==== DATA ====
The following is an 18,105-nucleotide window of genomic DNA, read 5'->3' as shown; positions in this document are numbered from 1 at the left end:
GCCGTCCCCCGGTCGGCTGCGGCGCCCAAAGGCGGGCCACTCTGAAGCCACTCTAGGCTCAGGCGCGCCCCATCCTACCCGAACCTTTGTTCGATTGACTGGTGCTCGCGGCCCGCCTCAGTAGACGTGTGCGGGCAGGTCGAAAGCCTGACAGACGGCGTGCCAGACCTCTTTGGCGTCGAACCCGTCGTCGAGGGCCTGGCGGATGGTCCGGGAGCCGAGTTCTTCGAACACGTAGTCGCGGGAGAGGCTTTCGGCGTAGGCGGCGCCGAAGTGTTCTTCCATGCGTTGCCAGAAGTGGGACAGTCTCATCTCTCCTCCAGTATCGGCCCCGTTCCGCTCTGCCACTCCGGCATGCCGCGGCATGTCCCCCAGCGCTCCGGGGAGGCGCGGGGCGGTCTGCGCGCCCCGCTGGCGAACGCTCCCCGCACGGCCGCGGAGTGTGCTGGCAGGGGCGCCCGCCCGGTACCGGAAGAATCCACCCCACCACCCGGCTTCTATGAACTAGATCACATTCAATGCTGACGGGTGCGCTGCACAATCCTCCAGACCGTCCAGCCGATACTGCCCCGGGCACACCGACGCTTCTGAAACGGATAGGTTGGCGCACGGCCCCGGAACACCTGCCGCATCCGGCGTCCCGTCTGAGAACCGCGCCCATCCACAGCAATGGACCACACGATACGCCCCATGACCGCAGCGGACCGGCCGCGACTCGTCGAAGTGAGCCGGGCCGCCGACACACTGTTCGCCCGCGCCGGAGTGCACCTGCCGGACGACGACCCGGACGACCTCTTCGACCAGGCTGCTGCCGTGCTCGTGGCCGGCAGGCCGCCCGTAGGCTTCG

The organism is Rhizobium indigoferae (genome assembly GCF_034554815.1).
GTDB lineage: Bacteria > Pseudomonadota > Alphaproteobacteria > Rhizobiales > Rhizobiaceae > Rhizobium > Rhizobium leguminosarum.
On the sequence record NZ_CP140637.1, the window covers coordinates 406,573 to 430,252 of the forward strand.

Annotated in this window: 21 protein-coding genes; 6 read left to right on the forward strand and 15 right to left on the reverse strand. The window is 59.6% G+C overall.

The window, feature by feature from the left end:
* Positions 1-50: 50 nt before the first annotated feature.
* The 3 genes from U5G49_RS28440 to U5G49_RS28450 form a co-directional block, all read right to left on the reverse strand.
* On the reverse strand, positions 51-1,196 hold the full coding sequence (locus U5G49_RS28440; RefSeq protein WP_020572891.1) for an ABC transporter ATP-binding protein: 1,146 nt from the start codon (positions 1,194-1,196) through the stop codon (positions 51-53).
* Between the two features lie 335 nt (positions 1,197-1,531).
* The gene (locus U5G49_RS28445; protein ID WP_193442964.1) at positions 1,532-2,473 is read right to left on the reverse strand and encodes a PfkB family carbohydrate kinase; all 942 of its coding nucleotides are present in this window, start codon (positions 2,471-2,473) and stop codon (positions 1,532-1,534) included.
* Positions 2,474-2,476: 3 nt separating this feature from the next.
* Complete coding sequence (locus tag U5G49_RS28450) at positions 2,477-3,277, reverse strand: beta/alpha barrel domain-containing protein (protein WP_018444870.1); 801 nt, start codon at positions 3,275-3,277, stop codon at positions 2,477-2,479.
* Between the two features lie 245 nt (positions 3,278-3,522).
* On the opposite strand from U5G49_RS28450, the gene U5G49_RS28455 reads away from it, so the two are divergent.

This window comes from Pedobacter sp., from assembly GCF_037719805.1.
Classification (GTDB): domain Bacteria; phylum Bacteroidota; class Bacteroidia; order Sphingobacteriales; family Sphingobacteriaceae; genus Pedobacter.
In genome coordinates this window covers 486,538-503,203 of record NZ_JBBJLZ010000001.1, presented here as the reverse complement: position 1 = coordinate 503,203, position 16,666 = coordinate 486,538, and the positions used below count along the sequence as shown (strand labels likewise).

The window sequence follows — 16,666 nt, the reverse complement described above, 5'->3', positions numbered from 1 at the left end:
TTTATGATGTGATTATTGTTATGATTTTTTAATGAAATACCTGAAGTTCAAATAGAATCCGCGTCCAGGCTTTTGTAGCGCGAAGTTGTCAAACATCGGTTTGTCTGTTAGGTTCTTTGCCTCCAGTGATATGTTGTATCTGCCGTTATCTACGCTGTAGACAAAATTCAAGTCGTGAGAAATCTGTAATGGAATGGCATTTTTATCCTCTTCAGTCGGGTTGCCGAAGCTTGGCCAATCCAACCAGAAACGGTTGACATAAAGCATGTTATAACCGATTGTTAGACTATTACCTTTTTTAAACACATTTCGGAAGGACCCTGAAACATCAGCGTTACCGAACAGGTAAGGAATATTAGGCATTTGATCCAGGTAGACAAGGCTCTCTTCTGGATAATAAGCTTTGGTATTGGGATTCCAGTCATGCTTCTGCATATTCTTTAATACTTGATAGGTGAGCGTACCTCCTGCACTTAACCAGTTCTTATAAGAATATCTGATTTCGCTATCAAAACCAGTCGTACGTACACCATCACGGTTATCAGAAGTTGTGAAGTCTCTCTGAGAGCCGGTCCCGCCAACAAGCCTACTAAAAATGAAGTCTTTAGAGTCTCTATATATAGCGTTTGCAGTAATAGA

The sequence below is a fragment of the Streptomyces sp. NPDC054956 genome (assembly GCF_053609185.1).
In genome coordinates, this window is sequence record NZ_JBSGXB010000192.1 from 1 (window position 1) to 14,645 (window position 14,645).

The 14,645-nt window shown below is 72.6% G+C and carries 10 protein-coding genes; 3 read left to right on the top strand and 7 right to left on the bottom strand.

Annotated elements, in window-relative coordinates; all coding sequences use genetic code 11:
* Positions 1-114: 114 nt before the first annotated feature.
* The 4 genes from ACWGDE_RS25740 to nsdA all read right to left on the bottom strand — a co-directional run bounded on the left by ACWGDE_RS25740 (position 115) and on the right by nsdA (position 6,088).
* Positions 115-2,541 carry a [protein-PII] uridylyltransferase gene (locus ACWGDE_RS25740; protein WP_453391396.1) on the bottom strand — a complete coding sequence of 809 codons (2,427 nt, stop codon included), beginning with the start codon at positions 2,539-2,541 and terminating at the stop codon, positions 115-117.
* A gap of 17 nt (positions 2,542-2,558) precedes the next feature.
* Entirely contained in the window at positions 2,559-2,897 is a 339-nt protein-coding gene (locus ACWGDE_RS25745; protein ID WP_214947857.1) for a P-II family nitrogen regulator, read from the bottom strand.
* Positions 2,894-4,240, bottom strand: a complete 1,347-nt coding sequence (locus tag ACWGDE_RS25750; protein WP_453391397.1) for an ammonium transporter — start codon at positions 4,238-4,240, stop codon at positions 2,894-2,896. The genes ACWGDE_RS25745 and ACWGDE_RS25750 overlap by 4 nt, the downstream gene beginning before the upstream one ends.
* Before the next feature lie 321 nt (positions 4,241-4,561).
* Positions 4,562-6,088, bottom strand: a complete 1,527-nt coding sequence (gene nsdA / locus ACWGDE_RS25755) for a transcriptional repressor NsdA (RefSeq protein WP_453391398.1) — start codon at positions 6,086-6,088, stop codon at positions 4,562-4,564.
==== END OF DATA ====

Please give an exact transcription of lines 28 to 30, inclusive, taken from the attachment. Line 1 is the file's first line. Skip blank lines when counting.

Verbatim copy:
* Positions 115-2,541 carry a [protein-PII] uridylyltransferase gene (locus ACWGDE_RS25740; protein WP_453391396.1) on the bottom strand — a complete coding sequence of 809 codons (2,427 nt, stop codon included), beginning with the start codon at positions 2,539-2,541 and terminating at the stop codon, positions 115-117.
* A gap of 17 nt (positions 2,542-2,558) precedes the next feature.
* Entirely contained in the window at positions 2,559-2,897 is a 339-nt protein-coding gene (locus ACWGDE_RS25745; protein ID WP_214947857.1) for a P-II family nitrogen regulator, read from the bottom strand.